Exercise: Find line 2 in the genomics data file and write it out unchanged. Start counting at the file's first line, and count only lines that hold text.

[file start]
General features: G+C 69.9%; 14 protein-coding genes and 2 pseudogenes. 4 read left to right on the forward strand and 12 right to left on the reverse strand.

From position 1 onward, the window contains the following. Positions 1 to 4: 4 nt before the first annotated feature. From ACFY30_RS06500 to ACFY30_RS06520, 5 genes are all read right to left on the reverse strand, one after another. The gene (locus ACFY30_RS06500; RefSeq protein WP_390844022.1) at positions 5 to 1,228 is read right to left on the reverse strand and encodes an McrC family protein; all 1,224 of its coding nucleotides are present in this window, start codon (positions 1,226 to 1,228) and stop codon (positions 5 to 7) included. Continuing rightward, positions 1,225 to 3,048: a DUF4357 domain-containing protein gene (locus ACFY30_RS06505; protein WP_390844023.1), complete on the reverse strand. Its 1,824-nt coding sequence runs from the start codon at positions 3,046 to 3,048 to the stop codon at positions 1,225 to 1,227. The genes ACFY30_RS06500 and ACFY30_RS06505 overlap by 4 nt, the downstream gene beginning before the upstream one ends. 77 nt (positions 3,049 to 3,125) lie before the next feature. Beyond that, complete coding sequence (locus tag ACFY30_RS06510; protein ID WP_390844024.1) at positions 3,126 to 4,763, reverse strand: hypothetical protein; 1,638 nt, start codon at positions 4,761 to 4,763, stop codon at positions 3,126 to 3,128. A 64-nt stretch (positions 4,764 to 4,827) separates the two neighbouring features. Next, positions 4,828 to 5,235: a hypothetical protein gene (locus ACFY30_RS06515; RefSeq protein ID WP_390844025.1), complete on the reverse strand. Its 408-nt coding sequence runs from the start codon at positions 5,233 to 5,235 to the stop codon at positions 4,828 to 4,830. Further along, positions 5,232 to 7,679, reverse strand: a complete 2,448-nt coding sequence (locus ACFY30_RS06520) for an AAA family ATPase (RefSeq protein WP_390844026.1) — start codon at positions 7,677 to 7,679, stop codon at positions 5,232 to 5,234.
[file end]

From position 1 onward, the window contains the following. Positions 1 to 4: 4 nt before the first annotated feature. From ACFY30_RS06500 to ACFY30_RS06520, 5 genes are all read right to left on the reverse strand, one after another. The gene (locus ACFY30_RS06500; RefSeq protein WP_390844022.1) at positions 5 to 1,228 is read right to left on the reverse strand and encodes an McrC family protein; all 1,224 of its coding nucleotides are present in this window, start codon (positions 1,226 to 1,228) and stop codon (positions 5 to 7) included. Continuing rightward, positions 1,225 to 3,048: a DUF4357 domain-containing protein gene (locus ACFY30_RS06505; protein WP_390844023.1), complete on the reverse strand. Its 1,824-nt coding sequence runs from the start codon at positions 3,046 to 3,048 to the stop codon at positions 1,225 to 1,227. The genes ACFY30_RS06500 and ACFY30_RS06505 overlap by 4 nt, the downstream gene beginning before the upstream one ends. 77 nt (positions 3,049 to 3,125) lie before the next feature. Beyond that, complete coding sequence (locus tag ACFY30_RS06510; protein ID WP_390844024.1) at positions 3,126 to 4,763, reverse strand: hypothetical protein; 1,638 nt, start codon at positions 4,761 to 4,763, stop codon at positions 3,126 to 3,128. A 64-nt stretch (positions 4,764 to 4,827) separates the two neighbouring features. Next, positions 4,828 to 5,235: a hypothetical protein gene (locus ACFY30_RS06515; RefSeq protein ID WP_390844025.1), complete on the reverse strand. Its 408-nt coding sequence runs from the start codon at positions 5,233 to 5,235 to the stop codon at positions 4,828 to 4,830. Further along, positions 5,232 to 7,679, reverse strand: a complete 2,448-nt coding sequence (locus ACFY30_RS06520) for an AAA family ATPase (RefSeq protein WP_390844026.1) — start codon at positions 7,677 to 7,679, stop codon at positions 5,232 to 5,234.